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"Seymour's obsessively researched, impressive first book holds its place as the most authoritative historical analysis of its kind."—Resurgence All empires spin self-serving myths, and in the United States the most potent of these is that America is a force for democracy around the world. Yet there is a tradition of American anti-imperialism which gives the lie to this mythology. Richard Seymour examines this complex relationship from the Revolution to the present-day. Richard Seymour is a socialist writer and runs the blog Lenin's Tomb. He is the author of The Liberal Defense of Murder. His articles have appeared in the Guardian and New Statesman.

The American Sanctuary Movement

Author : Robert Tomsho
ISBN : STANFORD:36105038327859
Genre : Religion
File Size : 39. 88 MB
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Latin American Religion In Motion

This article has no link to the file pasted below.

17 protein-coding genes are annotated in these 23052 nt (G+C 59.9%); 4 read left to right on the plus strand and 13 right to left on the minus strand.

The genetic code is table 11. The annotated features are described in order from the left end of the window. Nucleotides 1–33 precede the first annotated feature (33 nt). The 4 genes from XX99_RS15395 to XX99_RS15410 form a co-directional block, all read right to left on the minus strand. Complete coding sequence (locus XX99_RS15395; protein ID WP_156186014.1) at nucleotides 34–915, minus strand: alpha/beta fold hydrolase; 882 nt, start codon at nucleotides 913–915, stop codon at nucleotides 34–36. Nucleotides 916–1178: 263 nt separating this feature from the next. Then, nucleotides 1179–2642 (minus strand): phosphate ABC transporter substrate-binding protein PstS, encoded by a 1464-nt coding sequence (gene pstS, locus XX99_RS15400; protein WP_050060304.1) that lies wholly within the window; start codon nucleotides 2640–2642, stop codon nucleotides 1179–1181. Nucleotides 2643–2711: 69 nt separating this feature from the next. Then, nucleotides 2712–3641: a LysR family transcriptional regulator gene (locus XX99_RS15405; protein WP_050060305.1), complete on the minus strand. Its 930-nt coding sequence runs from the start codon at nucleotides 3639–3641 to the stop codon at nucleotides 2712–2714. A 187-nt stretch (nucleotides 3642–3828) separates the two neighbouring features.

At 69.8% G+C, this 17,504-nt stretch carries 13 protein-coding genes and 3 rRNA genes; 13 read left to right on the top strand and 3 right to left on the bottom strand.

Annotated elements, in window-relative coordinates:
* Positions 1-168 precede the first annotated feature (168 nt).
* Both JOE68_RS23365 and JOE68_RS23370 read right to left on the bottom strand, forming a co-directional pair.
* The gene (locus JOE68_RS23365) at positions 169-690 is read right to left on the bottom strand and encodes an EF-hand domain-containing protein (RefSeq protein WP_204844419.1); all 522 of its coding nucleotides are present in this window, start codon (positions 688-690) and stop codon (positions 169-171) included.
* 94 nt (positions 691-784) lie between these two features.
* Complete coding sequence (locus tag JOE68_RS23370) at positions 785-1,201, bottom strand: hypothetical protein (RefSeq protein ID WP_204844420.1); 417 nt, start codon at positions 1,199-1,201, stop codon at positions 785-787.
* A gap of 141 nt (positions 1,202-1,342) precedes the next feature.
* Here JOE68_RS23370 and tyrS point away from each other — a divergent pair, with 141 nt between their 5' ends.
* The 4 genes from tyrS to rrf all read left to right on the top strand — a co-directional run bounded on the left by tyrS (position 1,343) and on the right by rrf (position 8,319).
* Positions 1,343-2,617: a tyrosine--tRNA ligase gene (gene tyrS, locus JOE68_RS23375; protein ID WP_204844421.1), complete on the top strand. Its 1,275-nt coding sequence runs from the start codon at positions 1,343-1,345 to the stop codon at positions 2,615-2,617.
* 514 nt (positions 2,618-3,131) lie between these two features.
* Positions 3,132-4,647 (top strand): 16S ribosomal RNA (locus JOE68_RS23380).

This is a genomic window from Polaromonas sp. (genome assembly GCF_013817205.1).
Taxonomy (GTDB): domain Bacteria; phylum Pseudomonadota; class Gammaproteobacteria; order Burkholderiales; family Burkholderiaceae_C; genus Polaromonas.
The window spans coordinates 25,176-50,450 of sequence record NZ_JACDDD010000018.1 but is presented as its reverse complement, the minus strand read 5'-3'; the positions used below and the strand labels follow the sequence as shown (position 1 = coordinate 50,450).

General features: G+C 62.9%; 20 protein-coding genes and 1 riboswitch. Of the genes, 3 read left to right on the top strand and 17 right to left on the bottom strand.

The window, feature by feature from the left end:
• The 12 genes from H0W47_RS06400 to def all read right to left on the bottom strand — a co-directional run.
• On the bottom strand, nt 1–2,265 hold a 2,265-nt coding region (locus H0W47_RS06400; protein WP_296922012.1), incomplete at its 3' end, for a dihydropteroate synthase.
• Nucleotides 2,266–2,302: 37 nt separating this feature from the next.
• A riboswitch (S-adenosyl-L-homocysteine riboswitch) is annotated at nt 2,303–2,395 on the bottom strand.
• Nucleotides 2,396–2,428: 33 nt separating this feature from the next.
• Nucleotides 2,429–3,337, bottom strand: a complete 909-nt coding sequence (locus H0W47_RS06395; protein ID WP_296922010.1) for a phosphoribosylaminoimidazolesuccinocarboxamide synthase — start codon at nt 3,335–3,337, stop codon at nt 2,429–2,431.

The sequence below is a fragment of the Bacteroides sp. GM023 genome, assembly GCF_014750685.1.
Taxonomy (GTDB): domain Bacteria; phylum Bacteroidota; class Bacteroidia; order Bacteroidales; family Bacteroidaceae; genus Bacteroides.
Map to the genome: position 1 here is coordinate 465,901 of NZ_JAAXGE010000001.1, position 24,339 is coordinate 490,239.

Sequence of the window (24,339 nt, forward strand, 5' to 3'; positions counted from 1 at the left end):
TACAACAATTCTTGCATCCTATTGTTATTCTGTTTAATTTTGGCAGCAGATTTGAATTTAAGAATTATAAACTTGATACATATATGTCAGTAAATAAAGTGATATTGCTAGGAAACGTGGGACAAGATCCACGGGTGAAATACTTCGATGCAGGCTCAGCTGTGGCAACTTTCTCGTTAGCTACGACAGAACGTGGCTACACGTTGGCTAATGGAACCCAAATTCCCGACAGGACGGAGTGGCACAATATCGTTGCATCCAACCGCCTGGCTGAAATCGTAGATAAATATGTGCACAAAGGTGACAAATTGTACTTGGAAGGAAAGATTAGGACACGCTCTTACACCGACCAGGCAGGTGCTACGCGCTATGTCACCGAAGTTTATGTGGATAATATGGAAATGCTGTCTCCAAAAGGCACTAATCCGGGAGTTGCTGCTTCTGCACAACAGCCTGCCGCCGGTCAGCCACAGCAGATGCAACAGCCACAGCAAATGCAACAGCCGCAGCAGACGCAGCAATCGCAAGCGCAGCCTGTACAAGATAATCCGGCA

Author : Christian Smith
ISBN : 9781135962937
Genre : Social Science
File Size : 90. 58 MB
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Latin America is undergoing a period of intense religious transformation and upheaval. This book analyzes some of the more important new discoveries about religious movements in the region. It examines important shifts such as the expansion and politicization of Protestantism, the ongoing transformation of the Catholic church, the growth of Afro-Brazilian religions, and the genuine pluralization of faith.

A History Of The American Peace Movement

Author : Charles F. Howlett
ISBN : UOM:39015076124604
Genre : History
File Size : 89. 7 MB